Two words: Racing Sport. Say no more. The RS nomenclature dates back to 1973 when Porsche first introduced the Carrera RS 2.7
The positioning of RS-badged cars is simple: It’s meant to serve as halo cars for cutting-edge technology which will subsequently make its way into the other models within the fleet.
At last month’s Geneva Motor Show, Porsche rocked up to the party with an all-new 2019 Porsche 911 GT3 RS. The GT badge on any Porsche signifies that it has been bred for speed. Add an RS suffix to its name and that car suddenly elevates to the status of a dastardly fast machine that obliterates the competition.
All the design elements you see on the new 911 GT3 RS are deliberate and calculated. The carbon fibre hood has NACA ducts that not only cool the engine and brakes but also flush air towards the windscreen to create additional downforce. The body panel of the car is made from a carbon fibre, magnesium and aluminium. The car is kitted with iron brakes as standard, though we’d suggest going with the optional carbon-ceramic units which are 50 per cent lighter than iron ones. On the RS model, you get bespoke Michelin Pilot Sport Cup 2 rubber that can well cope with a driver pushing the machine to its limits.
Floor the accelerator and the car will burst forward with the glorious engine screeching, howling and barking all at the same time. After all, there’s a 4-litre flat six that’s been dialled up to maximum attack mode. This is the third GT car to emerge in the last year and the most powerful aspirated engine ever stuffed into a 911 – it’s good for 520hp. That’s 20hp more than the last GT3 RS.There’s also 346lb ft of torque generated and it’s fed to the rear wheels using Porsche’s seven-speed PDK dual-clutch automatic transmission – no luck for those who were hoping that the manual transmission from the GT3 would make its way into the new RS variant. It can rev all the way up to 9,000 rpm making it the highest revving GT3 RS model ever. It will catapult from 0-60 mph in 3 seconds, a tenth of a second quicker than the previous GT3 RS, and keep going until it hits a top speed of 193mph or 310kph. The carbon fibre bucket seats with reinforced backrests keep you locked in place should you want to attempt to verify those numbers.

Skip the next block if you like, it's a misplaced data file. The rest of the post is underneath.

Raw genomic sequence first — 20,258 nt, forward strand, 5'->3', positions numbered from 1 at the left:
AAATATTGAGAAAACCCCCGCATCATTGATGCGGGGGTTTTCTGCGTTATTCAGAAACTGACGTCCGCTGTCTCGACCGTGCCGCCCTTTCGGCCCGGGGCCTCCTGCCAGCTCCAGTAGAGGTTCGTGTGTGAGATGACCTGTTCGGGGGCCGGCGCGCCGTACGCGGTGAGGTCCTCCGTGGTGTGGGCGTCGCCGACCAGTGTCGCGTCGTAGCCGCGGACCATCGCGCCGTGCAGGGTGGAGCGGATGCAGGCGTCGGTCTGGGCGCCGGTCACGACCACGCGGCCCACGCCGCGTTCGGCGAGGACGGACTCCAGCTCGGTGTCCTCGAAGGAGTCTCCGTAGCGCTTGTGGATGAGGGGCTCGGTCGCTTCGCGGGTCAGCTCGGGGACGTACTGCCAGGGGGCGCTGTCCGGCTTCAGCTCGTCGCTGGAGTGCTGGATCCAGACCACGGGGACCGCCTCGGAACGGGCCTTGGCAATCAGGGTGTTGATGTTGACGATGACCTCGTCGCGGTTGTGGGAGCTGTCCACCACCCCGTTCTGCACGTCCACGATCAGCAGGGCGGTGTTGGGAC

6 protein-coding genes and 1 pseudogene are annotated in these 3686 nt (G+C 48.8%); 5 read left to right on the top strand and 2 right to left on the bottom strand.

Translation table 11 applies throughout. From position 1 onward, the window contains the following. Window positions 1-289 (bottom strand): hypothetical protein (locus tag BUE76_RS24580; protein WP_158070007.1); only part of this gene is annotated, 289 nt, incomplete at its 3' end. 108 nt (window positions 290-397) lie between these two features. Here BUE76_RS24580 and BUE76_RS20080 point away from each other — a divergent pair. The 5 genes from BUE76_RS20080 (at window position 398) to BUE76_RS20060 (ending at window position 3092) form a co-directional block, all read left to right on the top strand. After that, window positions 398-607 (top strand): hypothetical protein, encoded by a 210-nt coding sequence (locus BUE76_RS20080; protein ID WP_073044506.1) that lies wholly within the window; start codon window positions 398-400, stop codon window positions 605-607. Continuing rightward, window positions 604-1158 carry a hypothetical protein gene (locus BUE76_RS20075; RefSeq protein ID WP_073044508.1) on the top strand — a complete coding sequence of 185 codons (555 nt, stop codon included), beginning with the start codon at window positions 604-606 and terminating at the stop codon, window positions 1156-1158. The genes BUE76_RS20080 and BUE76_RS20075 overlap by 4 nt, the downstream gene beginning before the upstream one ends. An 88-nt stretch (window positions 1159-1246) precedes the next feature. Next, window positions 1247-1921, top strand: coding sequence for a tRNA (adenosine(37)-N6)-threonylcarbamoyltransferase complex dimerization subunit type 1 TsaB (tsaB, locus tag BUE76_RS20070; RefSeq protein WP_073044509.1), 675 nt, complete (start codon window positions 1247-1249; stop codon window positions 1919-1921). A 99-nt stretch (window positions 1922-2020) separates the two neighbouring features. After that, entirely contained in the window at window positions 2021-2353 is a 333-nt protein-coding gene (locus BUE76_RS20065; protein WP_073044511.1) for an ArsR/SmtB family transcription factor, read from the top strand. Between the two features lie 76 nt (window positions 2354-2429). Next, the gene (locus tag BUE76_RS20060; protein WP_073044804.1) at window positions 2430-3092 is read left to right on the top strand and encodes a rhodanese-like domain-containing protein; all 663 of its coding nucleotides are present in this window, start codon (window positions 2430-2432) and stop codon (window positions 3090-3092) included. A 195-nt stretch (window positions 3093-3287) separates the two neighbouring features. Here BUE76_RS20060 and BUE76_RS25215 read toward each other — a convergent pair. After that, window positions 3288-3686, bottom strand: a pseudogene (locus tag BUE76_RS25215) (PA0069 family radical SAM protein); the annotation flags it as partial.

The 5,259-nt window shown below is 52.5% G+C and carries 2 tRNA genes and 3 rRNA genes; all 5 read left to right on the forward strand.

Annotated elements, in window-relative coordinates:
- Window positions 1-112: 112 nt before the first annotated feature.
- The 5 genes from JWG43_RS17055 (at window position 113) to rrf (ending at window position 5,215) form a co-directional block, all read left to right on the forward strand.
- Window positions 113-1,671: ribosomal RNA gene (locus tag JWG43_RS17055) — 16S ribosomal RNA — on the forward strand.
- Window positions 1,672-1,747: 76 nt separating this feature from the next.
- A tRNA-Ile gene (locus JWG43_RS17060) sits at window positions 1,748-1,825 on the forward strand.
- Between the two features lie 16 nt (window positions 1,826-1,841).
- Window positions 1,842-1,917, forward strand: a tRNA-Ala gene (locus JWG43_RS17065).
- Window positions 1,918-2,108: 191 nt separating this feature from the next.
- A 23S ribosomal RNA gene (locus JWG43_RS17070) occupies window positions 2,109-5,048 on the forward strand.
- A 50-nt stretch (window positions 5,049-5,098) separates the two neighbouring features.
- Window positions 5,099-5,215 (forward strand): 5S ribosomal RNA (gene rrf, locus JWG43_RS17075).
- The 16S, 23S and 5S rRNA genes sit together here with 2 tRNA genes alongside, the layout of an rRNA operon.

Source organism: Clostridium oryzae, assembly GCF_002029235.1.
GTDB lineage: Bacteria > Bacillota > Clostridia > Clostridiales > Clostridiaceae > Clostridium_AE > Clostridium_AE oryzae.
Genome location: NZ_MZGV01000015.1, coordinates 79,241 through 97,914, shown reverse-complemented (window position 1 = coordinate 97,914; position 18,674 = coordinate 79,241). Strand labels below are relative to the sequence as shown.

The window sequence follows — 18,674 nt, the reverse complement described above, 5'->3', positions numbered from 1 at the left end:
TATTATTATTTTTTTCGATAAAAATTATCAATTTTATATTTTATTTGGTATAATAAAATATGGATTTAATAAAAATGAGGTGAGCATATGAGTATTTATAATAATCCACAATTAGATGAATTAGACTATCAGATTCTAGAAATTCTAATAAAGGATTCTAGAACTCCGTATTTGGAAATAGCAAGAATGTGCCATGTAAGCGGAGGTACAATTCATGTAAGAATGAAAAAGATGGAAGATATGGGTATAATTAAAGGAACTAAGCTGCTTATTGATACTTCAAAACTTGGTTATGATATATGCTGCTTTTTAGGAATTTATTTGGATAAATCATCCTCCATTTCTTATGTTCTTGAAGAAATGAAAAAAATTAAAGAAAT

Porsche is selling the new 911 GT3 RS hard not just on the amount of power under the hood, but specifically on the downforce that it now creates. A tough rigid manually adjustable carbon fibre rear wing creates enough downforce to keep it pinned to the road. A larger lip on the front spoiler, larger side skirts and the reworked rear diffuser, means that at 124mph the GT3 RS achieves twice the downforce of the current GT3. In fact, the downforce generated is so much, that Porsche had to reconfigure and strengthen the suspension as well to balance the downforce.
As an RS model, you get rear-wheel steering, torque-vectoring electronic rear differentials and dynamic engine mounts as standard trims. Additionally, some markets will also have the car fitted with a titanium roll cage. The interiors have a combination of micro suede upholstery and carbon fibre, keeping things minimal though classy.
Like the GT3 non-RS model, here too the rather inconvenient rear seats have been removed which helps in cutting down its weight. To further reduce its weight – the 911 GT3 RS weighs just 1,430kgs – Porsche has added lightweight glass panels in the rear and sides, the door panels are fitted with nylon door-opening strap and there’s much less sound deadening material used in the car – but then again you would want to hear that beautiful engine sing at the top of its voice, won’t you?
The car is priced starting from $188,550. If you’ve got deep pockets – and we’ve never come across Porsche owners who don’t – opt for the Weissach package that includes more carbon fibre sprayed across the car from the roof and steering wheel to the paddle shift and anti-roll-bars that cost an additional $18,000. For $13,000 on top of that, you could get ultra-light magnesium alloy wheels to have a bit more fun out on the track.There’s a sense of nostalgia to be had with this car. It might well be the last naturally aspirated GT3 model. While we cannot predict the future, the 911 GT3 RS reminds us that it’s all about living in the now – and having a blast while you’re at it.